Devens reps meet with school officials, but signs point to the school staying within city limits
LOWELL -- A nanometer is one billionth of a meter. In terms of scale, it is to a meter what a marble is to the planet Earth. Researchers working with carbon molecules often use nanotechnology as small as an eighth of a nanometer.
So imagine how many of those molecules can be packed into the 400,000 square foot vacant hulking Vicksburg Square buildings on Devens.
The allure of an already constructed building was part of the pitch brought to UMass Lowell last Wednesday, as Ayer officials traveled to city to lobby the school's leaders to consider constructing a proposed nanotechnology research center in a portion of the Vicksburg Square complex.
The nano question was apparently answered with a "no," at least for now.
At a meeting held at the Lowell college on Jan. 6, Dr. Jacqueline Moloney, the college's Associate Chancellor, met with a carload of Ayer officials as well as Ed Starzec, representing MassDevelopment -- the present owner of the quadrangle and its outbuildings.
Starzec has previously offered up the use of the buildings to UMass for $1 a year, according to former Ayer Selectmen Pauline Hamel and Frank Maxant. The two attended the summit with present Ayer selectman Jim Fay and Town Administrator Shaun Suhoski.
But the deal was to no avail, Maxant said. The discussion was frank, cordial, productive and informative, but the tone leaned
He said Moloney cited the school's preference for razing a building on their city campus to build a new, 80,000 square-foot facility from scratch. Location may play a role, too, Maxant said. He said UMass is collaborating with Northeastern University and the University of New Hampshire on the project. A new facility in Lowell would be closer to those two schools than one in Devens.
Still, the meeting concluded with a pledge to follow up with another meeting directly with UMass-Lowell Chancellor, and former area congressman, Martin Meehan, according to Maxant and Hamel. Specific meeting plans are to be determined.
Maxant contends the 20-acre parcel on Devens, straddling the historic Ayer-Harvard town line, is already zoned for innovation and technology uses and would permit UMass to come in as an institutional entity and convert the space into part-research and part-dormitory space. Instead of Lowell-area demolition followed by ground-up construction, Maxant says a Devens nanotechnology center could be "installing equipment in Vicksburg Square by March."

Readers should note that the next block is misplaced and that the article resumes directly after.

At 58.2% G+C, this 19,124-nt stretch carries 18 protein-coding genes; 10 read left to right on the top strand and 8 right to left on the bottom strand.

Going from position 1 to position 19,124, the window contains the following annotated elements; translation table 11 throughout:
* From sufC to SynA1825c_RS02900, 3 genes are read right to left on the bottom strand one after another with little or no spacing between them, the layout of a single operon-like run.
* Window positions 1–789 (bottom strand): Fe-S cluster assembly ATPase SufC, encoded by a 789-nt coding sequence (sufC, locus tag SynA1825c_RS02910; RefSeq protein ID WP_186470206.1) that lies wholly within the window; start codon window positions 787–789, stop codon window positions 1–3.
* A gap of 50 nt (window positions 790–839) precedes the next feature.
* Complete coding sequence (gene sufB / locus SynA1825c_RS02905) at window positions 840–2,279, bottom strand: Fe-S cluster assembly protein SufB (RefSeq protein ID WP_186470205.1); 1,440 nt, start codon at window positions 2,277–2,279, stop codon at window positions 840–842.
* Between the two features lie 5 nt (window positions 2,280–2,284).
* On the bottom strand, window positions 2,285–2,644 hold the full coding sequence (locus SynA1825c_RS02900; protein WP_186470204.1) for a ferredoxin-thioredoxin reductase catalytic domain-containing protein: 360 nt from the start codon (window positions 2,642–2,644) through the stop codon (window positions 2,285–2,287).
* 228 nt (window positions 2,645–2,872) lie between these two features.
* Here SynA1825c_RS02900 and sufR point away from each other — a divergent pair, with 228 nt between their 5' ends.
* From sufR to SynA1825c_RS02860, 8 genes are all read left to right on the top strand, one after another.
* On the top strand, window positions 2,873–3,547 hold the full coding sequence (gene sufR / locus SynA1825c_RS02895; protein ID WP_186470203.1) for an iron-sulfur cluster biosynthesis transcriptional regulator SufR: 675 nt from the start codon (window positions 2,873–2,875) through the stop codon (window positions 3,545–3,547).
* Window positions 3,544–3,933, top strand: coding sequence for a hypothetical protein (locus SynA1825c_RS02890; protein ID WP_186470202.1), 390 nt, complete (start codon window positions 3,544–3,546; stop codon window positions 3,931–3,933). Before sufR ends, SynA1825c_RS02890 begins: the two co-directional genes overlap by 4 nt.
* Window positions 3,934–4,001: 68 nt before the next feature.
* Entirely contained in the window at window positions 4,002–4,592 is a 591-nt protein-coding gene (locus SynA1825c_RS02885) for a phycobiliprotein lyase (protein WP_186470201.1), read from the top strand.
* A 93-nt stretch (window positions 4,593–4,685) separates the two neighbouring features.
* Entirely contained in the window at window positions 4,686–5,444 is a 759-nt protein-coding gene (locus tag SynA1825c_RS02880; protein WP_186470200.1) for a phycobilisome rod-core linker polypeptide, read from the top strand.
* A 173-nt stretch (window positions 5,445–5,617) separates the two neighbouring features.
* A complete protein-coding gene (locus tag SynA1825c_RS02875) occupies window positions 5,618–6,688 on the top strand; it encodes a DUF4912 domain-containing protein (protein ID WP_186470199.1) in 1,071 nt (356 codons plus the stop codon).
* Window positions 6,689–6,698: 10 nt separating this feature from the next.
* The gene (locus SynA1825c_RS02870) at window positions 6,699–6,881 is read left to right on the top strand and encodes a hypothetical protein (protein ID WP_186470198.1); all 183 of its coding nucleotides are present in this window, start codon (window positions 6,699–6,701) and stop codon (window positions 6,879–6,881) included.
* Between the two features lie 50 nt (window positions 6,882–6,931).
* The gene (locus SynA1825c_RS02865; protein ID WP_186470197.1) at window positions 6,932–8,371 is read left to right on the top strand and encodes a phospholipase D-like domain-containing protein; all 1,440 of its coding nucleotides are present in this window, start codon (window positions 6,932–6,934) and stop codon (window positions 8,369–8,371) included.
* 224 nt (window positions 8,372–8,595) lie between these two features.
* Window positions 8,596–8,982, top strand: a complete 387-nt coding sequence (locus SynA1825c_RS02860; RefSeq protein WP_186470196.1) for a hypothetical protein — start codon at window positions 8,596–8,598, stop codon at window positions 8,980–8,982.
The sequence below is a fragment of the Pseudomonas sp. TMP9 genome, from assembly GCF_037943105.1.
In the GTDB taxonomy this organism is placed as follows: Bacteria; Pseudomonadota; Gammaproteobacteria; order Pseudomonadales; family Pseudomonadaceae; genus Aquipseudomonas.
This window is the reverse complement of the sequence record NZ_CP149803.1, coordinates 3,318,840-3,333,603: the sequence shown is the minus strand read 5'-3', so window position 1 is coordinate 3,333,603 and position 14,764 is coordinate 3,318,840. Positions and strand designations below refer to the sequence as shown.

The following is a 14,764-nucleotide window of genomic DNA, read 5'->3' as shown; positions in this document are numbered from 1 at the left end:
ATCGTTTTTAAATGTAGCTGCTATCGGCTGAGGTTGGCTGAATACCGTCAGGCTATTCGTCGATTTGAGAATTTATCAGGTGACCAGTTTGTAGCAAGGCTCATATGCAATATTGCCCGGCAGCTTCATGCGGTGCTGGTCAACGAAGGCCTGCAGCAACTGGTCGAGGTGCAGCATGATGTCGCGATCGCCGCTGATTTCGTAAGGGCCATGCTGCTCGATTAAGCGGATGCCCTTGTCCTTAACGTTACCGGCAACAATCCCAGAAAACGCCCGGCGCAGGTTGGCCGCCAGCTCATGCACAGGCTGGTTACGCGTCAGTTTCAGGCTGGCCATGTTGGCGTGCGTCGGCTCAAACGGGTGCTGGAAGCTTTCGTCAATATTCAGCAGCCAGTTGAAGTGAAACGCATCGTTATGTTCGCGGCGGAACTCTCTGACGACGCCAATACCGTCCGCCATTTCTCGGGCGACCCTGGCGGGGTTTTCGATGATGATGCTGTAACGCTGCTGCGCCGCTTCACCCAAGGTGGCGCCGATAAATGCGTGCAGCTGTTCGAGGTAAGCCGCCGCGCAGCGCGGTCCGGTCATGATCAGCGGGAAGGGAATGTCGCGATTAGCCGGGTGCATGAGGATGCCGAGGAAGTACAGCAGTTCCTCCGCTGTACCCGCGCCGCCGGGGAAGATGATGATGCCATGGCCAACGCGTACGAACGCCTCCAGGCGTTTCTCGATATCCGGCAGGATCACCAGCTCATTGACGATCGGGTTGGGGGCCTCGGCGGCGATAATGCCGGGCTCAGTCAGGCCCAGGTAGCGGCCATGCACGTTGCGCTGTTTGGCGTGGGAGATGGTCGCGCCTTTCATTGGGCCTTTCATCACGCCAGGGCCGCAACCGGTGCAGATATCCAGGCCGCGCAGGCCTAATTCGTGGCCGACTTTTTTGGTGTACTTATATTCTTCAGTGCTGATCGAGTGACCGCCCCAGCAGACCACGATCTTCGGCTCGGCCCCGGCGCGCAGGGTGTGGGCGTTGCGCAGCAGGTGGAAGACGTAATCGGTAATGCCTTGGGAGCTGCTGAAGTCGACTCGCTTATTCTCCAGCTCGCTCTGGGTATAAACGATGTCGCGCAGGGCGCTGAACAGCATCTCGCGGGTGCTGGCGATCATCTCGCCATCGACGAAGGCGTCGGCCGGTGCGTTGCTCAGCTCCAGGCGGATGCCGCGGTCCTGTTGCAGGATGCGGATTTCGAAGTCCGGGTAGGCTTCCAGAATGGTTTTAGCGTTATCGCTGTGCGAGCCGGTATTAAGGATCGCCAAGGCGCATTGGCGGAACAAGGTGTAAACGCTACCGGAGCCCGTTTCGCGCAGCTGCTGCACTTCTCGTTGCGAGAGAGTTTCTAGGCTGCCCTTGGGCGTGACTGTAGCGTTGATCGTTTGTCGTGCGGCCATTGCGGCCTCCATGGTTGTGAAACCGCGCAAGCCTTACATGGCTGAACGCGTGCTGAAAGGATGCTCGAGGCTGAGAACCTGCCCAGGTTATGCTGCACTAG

But Maxant says even if the answer is "no", they hope to have "sowed a seed that may give them pause to look again at their plans for so much money and time required" to build anew at Lowell.
Maxant is also penning a letter to UMass-system president Jack Wilson, asking for implementation of "broader based thinking." Maxant says that with access to the commuter rail, a Devens branch for UMass is a natural fit. The trains can provide links to other significant technology schools, said Maxant, like Waltham's Brandeis University, Worcester's WPI and UMass Medical School, Cambridge's MIT and Harvard and Boston's Tufts, Boston University and Boston College.
Meehan's been very clear on his intention on redeveloping Lowell, said Maxant, so he hopes to appeal to Wilson directly. "It would seem somebody in Wilson's position would be inclined to say 'Hey, let's look at this very seriously,'" he said.
Maxant also blasted MassDevelopment's handling of an earlier opportunity to approach UMass on the concept. "MassDevelopment is completely missing the point of marketing this," he said. "They're trying to get someone to come in and take the whole package. They just don't get it."
"The problem with MassDevelopment is that the process may have started too late," Hamel said. "Here they are talking about construction and acquiring property in Lowell and here it all is in Devens." She said Maloney referenced the lack of dorm space that still plagues the school.
"Is it too late?" said Hamel, "We're going to find out."